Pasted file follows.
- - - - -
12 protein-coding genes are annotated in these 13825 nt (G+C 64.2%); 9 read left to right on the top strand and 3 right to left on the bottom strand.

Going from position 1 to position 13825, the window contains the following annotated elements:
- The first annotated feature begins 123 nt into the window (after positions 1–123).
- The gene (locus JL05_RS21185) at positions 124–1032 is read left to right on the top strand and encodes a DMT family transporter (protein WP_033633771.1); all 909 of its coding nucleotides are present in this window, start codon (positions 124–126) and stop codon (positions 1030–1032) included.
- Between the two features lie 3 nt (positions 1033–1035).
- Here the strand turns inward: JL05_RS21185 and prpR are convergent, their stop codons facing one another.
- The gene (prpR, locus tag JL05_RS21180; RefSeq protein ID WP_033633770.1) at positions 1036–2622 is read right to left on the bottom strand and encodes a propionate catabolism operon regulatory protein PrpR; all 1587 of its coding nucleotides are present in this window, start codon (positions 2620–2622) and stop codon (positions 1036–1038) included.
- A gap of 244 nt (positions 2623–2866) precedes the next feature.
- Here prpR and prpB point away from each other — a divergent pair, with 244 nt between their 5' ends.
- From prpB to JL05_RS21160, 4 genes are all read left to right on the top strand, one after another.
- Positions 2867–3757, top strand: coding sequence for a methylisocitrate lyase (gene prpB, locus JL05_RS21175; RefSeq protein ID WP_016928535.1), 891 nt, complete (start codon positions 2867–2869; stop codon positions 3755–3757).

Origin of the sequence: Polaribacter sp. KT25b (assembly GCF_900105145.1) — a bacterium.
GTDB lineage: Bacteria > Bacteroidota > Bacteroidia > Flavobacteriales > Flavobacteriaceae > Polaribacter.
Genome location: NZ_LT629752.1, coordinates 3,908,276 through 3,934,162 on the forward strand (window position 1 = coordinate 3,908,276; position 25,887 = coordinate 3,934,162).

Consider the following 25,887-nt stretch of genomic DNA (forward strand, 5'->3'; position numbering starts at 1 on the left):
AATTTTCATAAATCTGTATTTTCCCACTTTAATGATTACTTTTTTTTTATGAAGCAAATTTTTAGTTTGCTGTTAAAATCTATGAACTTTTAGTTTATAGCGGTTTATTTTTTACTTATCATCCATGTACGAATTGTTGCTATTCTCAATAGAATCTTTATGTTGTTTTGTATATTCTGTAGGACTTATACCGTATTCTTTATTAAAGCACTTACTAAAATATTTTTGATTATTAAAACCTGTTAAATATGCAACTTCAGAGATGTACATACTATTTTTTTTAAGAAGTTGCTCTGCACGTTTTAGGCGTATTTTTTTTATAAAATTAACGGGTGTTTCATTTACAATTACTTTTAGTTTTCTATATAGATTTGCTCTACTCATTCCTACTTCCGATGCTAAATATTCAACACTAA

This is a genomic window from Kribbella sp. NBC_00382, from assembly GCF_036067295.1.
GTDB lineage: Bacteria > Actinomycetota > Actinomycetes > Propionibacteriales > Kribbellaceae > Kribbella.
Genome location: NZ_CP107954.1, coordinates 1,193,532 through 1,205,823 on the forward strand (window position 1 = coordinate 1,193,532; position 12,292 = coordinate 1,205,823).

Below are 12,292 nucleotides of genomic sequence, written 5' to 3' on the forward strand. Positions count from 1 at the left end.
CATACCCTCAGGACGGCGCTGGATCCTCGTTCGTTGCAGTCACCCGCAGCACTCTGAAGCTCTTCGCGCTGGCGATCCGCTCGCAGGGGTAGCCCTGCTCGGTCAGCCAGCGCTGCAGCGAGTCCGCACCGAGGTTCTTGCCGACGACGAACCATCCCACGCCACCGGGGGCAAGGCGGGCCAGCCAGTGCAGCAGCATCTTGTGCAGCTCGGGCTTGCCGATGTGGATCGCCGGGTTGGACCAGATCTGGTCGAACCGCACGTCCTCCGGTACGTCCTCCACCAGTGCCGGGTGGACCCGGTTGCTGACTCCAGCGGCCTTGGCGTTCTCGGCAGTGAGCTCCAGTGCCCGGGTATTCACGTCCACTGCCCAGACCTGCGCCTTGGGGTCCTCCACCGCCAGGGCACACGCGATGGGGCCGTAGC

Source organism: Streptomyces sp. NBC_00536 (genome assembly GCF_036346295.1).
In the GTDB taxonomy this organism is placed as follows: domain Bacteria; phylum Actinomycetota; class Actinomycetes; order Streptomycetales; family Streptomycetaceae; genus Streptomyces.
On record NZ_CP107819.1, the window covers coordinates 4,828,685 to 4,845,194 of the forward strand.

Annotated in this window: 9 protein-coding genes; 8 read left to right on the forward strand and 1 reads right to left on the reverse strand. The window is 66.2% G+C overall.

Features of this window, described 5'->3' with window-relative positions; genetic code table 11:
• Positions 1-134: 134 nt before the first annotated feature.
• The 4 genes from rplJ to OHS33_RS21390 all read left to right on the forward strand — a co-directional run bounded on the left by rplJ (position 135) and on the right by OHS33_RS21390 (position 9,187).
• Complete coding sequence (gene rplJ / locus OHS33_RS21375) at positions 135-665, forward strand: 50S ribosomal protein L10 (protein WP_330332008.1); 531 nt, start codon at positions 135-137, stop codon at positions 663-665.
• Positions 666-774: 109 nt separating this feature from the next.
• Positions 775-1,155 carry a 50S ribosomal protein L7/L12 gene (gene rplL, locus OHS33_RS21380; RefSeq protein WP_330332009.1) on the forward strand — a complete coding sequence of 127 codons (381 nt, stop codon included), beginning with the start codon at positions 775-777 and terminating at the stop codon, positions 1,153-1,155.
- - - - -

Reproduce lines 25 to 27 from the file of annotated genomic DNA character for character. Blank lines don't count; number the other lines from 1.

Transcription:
Annotated in this window: 9 protein-coding genes; 8 read left to right on the forward strand and 1 reads right to left on the reverse strand. The window is 66.2% G+C overall.

Features of this window, described 5'->3' with window-relative positions; genetic code table 11:
• Positions 1-134: 134 nt before the first annotated feature.